Policy Formation and Reform Decisions

[ Ph.D Oliver Pamp ]

[ Ph.D Patrick Le Bihan ]

Political Origins of Independent Judicial Review: A Theoretical and Empirical Analysis

Brief Information
Corresponding Researcher Patrick Le Bihan
Type of Project PhD, funded by the Studienstiftung des deutschen Volkes
Status ongoing
Duration 2 years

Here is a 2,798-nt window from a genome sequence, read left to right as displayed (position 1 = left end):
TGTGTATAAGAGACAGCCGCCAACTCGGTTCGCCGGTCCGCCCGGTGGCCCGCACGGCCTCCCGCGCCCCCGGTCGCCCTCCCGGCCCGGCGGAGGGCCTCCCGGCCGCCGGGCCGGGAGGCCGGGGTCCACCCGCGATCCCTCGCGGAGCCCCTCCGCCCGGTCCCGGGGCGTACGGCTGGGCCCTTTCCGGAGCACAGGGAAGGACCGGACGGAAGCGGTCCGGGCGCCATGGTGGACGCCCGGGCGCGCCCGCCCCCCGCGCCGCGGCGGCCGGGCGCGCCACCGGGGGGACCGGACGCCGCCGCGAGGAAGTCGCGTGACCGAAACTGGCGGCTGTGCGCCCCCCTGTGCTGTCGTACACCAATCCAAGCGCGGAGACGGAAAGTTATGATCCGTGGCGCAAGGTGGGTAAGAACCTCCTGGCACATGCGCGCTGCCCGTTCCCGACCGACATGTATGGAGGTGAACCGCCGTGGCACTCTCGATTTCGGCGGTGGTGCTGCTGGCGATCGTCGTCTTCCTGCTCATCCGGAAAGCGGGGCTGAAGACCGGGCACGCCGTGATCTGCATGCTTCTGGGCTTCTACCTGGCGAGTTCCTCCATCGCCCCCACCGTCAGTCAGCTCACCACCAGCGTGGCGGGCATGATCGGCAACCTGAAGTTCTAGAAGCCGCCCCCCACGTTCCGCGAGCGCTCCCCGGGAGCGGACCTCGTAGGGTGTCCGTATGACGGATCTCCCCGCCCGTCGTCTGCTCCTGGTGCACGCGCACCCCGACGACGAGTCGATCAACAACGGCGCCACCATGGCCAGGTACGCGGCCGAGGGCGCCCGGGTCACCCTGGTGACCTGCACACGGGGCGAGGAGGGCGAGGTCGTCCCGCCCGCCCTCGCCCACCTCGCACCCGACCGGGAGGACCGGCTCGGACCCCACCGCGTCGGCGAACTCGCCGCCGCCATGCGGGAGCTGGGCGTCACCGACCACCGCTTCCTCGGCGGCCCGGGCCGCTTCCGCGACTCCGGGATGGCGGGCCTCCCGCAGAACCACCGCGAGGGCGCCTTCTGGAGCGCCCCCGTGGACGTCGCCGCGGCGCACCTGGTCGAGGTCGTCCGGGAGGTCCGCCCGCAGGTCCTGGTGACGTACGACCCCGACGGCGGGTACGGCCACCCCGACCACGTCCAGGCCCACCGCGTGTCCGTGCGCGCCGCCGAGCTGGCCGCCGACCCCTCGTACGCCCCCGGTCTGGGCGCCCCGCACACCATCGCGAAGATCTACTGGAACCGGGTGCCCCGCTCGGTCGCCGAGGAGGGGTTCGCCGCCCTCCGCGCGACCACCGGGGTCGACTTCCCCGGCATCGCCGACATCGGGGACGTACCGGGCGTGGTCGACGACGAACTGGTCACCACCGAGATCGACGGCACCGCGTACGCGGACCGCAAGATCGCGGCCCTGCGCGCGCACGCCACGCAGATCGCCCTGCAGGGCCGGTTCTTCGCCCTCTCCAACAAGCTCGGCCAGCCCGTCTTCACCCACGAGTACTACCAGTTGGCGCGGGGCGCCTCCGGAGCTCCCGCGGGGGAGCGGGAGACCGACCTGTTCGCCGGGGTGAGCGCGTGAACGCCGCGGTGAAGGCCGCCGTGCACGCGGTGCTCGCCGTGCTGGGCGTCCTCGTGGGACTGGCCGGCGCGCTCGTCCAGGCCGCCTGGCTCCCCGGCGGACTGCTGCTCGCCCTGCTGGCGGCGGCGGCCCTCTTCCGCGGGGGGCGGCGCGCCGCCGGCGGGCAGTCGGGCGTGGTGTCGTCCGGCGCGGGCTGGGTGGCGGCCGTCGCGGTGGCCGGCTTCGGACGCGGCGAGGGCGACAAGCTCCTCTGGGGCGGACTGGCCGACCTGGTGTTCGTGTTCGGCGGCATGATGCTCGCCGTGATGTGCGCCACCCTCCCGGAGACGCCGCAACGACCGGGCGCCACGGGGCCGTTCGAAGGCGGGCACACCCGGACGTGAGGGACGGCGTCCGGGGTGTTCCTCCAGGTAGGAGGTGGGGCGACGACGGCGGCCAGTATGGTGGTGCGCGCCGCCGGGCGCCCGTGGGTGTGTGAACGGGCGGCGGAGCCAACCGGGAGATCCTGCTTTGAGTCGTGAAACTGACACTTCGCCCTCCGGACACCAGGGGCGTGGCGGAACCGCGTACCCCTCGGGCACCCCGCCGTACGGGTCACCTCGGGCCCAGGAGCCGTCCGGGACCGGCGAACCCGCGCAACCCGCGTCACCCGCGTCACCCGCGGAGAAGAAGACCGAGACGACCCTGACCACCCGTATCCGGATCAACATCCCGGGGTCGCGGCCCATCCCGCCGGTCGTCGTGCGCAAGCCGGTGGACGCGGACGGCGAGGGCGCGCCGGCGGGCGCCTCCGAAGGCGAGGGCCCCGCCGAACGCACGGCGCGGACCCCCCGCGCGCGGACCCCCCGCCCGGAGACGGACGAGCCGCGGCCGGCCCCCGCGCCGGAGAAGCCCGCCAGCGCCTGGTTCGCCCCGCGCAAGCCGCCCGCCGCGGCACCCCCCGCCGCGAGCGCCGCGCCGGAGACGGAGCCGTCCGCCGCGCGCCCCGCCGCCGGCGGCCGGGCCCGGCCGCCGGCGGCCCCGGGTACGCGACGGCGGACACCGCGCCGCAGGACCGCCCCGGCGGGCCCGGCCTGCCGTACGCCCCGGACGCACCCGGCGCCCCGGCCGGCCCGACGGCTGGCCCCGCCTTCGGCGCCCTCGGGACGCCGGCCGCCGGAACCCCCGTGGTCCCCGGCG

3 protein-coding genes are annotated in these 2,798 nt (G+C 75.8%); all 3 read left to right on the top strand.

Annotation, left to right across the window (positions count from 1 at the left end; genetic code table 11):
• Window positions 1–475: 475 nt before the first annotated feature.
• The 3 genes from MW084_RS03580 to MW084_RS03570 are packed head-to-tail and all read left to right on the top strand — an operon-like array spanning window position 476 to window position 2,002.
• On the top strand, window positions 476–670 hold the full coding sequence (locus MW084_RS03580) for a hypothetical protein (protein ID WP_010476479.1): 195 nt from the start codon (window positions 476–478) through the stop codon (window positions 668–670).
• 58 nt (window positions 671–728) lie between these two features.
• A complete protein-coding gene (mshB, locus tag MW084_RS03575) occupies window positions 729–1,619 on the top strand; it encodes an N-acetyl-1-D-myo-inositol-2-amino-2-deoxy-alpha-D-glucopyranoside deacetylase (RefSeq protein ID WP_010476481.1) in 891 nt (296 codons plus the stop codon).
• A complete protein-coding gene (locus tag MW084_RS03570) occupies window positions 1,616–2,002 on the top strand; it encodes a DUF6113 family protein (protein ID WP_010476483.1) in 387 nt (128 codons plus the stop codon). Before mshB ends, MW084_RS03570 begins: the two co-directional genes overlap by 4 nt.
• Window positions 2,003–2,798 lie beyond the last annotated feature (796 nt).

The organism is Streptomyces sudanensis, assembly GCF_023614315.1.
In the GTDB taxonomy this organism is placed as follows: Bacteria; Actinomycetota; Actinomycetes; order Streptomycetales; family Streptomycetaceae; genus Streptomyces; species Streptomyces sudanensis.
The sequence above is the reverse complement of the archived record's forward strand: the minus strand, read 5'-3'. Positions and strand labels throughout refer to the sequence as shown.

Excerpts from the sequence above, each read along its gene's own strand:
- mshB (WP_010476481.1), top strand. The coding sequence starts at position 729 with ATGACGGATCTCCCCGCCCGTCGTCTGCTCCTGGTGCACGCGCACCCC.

The aim of this dissertation project is to explain the various levels of independence of courts and the differences in their rights to review the legal acts of the other branches of government. A cursory look at the empirical data is enough to show how much the provisions for independent judicial review vary in the reality of democracies. Constitutional judges are appointed by the president of the Republic and the presidents of the assemblies in France, whereas the Bundestag and the Bundesrat elect the judges by a majority of two thirds in Germany. In some countries such as the United States, the judges are appointed for life. In others, their terms are fixed and may or may not be renewable. More importantly, the accessibility to the judiciary may be restricted to some political institutions or open to normal citizens. Similarly, the jurisdiction of the constitutional courts can be restricted, as in Belgium, where the cour d’arbitrage can only verify the conformity of laws with some provisions of the constitution and not the constitution as such. Last but not least, the courts allowed to review the conformity of laws with the constitution differ a lot. In some countries judicial review is decentralized and any court is able to review laws or other legal norms, whereas in others only specialized constitutional courts are able to review the laws. The goal of this dissertation is to explain these differences. From a theoretical perspective the starting point of this project is to think about independent judicial review as an institution designed by a ruling coalition at some point in time in order to constrain the set of possible policies that could be taken in the future by other political groups. In a first step, I plan to model this theoretical intuition using the tools of game theory. In a second step, the theoretical argument will be tested using quantitative as well as qualitative methods.